Tag: writing prompts


March Writing Prompt

I had prepared some writing prompts for last month’s meeting, but we were having such a good group discussion, we never got around to using them. Instead of letting them go to waste, I thought I would share them here for people to use.

They are one line prompts that people can use to work from. Include them verbatim, modify them as you will (change the he/she, make it first person or 3rd person), or use them as a jumping off point.

You can pick one that resonates with you or use a random number generator to pick one. (Here’s one – http://numbergenerator.org/randomnumberbetween1and19

1 The map was old and brittle looking.
2 He was miles away before anyone noticed him missing.
3 The locked had been pried open.
4 I was afraid this might happen.
5 It was a terrible decision & I’ve had a few.
6 She couldn’t believe it but it was all gone.
7 They arrived at dawn.
8 It smelled faintly of old books and lavender.
9 They should have never bet against me.
10 If only someone had warned me before I took this job.
11 There was only room for one more.
12 The fire was growing out of control.
13 It was more money than he/she had ever seen.
14 He/she would never admit it but they were hopelessly lost.
15 All the warning lights and alarms came on at once.
16 “Is that seat taken?”
17 It was a long way down.
18 If she ever found out who did this, she was going to make them pay.
19 The graveyard was the last place she expected to spend her birthday.

Aim for writing 500 words and see where it takes you. Maybe it will inspire something longer. You can bring it to next meeting to share, or post it here in the comments if you want to share.

Good luck!

Writing Exercise/Prompt

We here at the Guild try to encourage each other to write whenever possible. To that end we issue prompts once a year. These can be items — I wrote a funny story about demon babies and witches based on a such a prompt (a baby soother) — photographs, snatches of dialogue, or even randomly selected words/phrases. At our March 27th meeting (rescheduled to April 3rd) I offered the following exercise:

 

Gene Roddenbery, the creator of Star Trek, didn’t start out as a writer. He was a police officer for years before deciding that television was his true calling. Not having a lot of money or free time he couldn’t afford classes in writing so he taught himself using a simple trick — he watched TV. First he would watch with the sound off and try to write dialogue to fit the action. Then he would sit with his back to the TV and write action to the dialogue he heard. In that spirit I ask you to think of a favourite movie and write part of it (the opening, a favourite scene, etc.) in prose. Don’t mention what movie it is and see if we can guess the title just from the brief (500 word) sample. Below is an example I wrote many years ago — it’s a bit rough, but conveys the opening shot of one of my favourite movies (hint: it stars Richard Pryor, John Candy, and Hume Cronin).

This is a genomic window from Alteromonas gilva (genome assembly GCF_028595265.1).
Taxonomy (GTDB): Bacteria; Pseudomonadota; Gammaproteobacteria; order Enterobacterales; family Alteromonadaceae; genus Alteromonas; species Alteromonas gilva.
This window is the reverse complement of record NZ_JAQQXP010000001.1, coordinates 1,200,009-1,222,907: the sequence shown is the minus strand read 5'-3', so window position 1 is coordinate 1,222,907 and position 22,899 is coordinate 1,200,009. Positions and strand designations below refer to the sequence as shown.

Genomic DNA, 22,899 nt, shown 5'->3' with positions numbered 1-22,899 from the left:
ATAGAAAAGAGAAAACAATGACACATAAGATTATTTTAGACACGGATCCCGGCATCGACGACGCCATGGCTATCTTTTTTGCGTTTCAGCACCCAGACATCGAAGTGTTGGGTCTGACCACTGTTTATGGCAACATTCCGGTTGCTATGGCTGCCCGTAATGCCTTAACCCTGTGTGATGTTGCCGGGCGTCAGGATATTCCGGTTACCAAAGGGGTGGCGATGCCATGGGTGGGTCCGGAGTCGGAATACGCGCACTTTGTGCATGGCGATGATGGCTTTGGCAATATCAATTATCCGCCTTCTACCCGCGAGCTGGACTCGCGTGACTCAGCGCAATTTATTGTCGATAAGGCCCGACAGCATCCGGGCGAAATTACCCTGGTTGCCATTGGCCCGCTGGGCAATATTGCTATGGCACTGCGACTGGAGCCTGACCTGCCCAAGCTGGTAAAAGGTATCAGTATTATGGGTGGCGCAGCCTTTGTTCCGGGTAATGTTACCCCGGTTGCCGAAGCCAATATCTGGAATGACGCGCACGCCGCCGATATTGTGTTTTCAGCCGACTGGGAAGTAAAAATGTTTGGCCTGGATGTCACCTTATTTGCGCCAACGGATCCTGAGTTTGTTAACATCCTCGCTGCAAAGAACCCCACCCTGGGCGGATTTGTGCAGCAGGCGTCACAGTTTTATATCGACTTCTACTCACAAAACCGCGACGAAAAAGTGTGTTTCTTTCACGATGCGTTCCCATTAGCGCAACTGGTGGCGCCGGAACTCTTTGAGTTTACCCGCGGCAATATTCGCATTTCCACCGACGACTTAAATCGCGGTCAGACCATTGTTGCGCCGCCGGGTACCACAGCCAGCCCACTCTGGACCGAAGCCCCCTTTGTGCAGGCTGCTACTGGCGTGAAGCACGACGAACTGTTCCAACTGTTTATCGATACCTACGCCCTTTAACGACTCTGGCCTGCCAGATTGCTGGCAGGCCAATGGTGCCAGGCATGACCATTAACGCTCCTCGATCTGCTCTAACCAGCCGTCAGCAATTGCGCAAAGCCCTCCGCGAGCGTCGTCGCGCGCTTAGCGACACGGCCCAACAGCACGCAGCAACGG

The sun gaped like open wound in the sky. Bloated and sickly it hung against the washed out blue background. A blue only matched by overused urinal cakes, with not a porcelain white cloud in sight. What little warmth the gaseous orb shed fell limp upon the mostly yellow, threadbare grass.

That stretch of dying growth, which only a true believer would call an “out-field,” worked hard to make the shitty dirt look magical and inviting. Like every other aspect of the old ballpark, it failed miserably.

Crooked chalk baselines marked the field’s wobbly diamond. The fence, a collection of mostly vertical boards that had been painted years ago with a colour now little more than a memory, threatened to collapse with every stale breath of wind.

There were two dugouts. Twin pits not even fit for an animal. Both moldy. Neither had a working fountain … just rusting pipes that groaned and dinged before releasing a trickle of thick, disgusting slime.

Each dugout was built around a long bench, roughly cut pine, little more than a squared off log. The bench was a place most of the players were intimately familiar with, having spent plenty of time sitting on it – or others like it – throughout their careers. Knots covered its length, explaining why it hadn’t been cut for timber. Small holes marked where various species of insects resided … those that weren’t busy afflicting the players.

Behind the dugouts lurked the fans. A surly lot, more interested in the overpriced beer than the laughably inept action on the field, they jeered the home team and tried to find a comfortable spot in the unforgiving steel and concrete stands. Built to house six thousand, it echoed pathetically with a few hundred in the seats. The public address system screeched like a scalded cat, thankfully failing to convey the announcer’s incoherent ramblings.

All things considered, it was a ballpark worthy of the city of Hakensack.

None of this was noticed by the scrawny figure standing alone by the scared rubber of the uneven mound. Sixty-two feet six inches from home plate, give or take a foot, he was oblivious to his surroundings. Standing in a much-mended uniform, complete with a more pink than red bull rampant on his breast, he existed in his own little world.

Montgomery Brewster was unaware of the curses rising from the half empty stands or the obvious disrepair of the stadium around him. In his mind he was back at Wrigley Field pitching for the Cubs. Living, once again, the high life of The Show.